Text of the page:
oppn parties Does Reporting Lawyers' and Judges' Name Amount to Publicity?

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Does Reporting Lawyers' and Judges' Name Amount to Publicity?

By Sunil Garodia

About the Author

Sunil Garodia Editor-in-Chief of indiacommentary.com. Current Affairs analyst and political commentator. Writes for a number of publications.
The names of presiding judges and arguing lawyers have always been published in newspaper reports and articles on case decisions. If court proceedings are not held in camera and are public and if they are not specifically made non-reportable by the court, it is not against court rules or journalistic ethics to report which judge or judges presided in the court and which lawyers appeared for the parties.

But the Madurai bench of the Madras High Court has recently issued an order that restricts the media from publishing the names of the lawyers appearing in cases. It also said that the names of the presiding judges should also not be published if it was not vitally essential for the purpose of reporting. The HC directed the Registrar (administration) to “instruct” the media in this regard.

Bar Council of India (BCI) rules prescribe that no lawyer will solicit work or advertise for it. But that does not mean that a reporter cannot publish the name of the lawyer representing a client in an interesting case that needs to be published. For, reporting by media does not violate the BCI rules as the lawyer is not involved. The restriction is on the lawyer but not on the media.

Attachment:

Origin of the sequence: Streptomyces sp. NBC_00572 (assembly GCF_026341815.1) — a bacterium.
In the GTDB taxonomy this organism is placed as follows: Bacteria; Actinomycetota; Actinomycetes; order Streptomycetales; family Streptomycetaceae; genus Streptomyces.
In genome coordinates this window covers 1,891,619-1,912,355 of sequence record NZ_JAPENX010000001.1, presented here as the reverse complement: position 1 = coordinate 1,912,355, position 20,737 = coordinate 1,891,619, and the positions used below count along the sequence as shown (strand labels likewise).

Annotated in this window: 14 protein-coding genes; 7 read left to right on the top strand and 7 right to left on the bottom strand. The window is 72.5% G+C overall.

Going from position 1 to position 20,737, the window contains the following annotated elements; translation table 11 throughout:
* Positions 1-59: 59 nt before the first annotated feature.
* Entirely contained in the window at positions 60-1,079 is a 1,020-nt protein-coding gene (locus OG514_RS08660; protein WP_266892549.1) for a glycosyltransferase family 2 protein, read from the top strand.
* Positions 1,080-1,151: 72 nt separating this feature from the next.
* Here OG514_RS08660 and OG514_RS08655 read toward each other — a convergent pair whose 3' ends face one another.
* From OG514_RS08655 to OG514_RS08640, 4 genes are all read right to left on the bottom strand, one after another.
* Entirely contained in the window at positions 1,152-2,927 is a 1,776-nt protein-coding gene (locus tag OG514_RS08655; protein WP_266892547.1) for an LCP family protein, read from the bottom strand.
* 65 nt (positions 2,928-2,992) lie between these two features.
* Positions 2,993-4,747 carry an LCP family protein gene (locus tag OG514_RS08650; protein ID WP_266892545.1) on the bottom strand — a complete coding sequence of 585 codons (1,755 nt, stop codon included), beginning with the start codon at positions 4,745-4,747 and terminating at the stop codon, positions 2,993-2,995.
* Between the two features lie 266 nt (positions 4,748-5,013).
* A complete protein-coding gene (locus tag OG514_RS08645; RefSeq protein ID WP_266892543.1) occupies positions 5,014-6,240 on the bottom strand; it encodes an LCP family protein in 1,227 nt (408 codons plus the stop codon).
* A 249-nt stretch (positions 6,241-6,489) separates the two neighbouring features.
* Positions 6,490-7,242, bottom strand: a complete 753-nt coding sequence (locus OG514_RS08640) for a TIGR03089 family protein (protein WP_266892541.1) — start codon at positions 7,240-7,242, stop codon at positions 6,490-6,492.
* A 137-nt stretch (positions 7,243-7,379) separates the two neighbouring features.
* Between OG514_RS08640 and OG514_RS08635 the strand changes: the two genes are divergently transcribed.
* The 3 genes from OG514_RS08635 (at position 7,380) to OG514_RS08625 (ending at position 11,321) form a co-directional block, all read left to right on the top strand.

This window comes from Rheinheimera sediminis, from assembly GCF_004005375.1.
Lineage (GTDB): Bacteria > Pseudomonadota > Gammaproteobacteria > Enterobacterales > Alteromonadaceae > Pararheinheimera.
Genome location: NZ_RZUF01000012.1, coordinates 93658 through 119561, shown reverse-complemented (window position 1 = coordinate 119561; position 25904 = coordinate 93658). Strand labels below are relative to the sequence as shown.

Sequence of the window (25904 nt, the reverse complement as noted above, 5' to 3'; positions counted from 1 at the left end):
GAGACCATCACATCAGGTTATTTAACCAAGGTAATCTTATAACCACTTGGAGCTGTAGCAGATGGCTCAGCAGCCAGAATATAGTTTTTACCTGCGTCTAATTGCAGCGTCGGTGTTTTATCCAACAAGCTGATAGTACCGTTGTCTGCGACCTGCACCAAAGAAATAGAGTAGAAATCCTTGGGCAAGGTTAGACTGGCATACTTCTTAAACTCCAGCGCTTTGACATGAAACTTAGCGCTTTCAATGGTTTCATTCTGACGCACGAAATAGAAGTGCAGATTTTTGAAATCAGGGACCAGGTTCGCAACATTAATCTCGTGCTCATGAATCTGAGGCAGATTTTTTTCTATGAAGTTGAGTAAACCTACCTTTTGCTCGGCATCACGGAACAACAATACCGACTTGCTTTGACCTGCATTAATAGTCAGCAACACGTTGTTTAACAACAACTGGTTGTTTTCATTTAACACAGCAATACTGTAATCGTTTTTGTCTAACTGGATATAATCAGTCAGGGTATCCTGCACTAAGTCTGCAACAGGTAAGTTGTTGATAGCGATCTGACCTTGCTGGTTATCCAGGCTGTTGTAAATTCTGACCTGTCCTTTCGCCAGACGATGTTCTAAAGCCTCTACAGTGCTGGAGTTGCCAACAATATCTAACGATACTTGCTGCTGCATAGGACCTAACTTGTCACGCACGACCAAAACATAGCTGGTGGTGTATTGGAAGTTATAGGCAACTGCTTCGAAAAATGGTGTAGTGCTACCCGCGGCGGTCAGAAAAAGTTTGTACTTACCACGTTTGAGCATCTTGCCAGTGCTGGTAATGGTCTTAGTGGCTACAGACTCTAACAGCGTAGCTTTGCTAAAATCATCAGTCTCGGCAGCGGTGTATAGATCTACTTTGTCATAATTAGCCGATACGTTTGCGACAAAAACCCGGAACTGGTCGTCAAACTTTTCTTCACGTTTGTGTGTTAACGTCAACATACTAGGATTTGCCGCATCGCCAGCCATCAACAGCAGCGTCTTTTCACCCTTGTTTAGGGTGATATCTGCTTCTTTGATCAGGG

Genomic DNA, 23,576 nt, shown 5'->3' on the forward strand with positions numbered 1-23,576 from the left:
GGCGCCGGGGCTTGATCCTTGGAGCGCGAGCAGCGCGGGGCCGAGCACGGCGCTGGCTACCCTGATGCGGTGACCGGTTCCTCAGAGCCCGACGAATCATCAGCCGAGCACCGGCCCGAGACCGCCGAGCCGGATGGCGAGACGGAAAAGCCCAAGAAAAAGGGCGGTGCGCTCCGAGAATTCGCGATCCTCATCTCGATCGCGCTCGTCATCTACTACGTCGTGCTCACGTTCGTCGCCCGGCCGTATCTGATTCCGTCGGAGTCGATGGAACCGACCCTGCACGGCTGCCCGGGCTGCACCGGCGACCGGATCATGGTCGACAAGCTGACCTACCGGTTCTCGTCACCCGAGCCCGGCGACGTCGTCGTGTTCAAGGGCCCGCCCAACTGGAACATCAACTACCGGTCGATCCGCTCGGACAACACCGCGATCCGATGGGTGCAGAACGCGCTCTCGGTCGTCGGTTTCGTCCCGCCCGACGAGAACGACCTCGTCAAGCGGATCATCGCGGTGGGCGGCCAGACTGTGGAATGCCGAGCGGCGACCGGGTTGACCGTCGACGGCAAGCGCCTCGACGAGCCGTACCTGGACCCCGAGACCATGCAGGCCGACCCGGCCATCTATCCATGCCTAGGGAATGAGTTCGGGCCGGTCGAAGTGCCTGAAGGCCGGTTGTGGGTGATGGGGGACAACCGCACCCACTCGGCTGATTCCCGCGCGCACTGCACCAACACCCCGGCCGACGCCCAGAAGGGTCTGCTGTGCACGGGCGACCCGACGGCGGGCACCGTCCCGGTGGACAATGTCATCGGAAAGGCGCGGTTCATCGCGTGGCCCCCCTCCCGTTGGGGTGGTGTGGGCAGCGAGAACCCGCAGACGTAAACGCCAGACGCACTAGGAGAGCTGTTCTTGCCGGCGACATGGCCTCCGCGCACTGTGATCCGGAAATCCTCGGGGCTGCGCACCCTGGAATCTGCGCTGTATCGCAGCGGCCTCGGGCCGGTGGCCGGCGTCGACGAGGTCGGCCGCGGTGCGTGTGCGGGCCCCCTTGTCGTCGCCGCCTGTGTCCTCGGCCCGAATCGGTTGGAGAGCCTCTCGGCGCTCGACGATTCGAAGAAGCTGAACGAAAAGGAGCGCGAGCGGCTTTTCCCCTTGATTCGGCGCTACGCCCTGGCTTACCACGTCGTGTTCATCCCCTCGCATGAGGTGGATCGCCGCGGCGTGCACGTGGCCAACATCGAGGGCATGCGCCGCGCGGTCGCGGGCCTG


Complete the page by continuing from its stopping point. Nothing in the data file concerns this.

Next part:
The public has the right to know that which judge passed which order so that it can form an opinion about the capability or efficiency of the judge. Similarly, lawyers who put up a good show in court and manage to successfully argue their clients’ cases need to be highlighted. If it brings publicity for them, it is just a side effect. At times, it can be negative publicity too for lawyers who perform poorly. The court was perhaps troubled by the fact that some lawyers have made it a habit to either seek TV cameras or sit on panel discussions in television studios. But there again, if legal matters are being discussed, educationists or sportspersons cannot be on the panel.

It cannot also be denied that some activist-lawyers do get unwarranted publicity (and hence work) by being frequently mentioned in the press. There is also a charge against judges that they indulge in judicial activism only to become popular by getting their names flashed in the media. But that is taking a very narrow view of the issue. Those who fight for a cause or those who judge its merits are driven more by righteousness, passion and a desire to make a positive contribution than the need for publicity. But one thing is certain - the media’s right to report on a case and the people behind it cannot be taken away arbitrarily.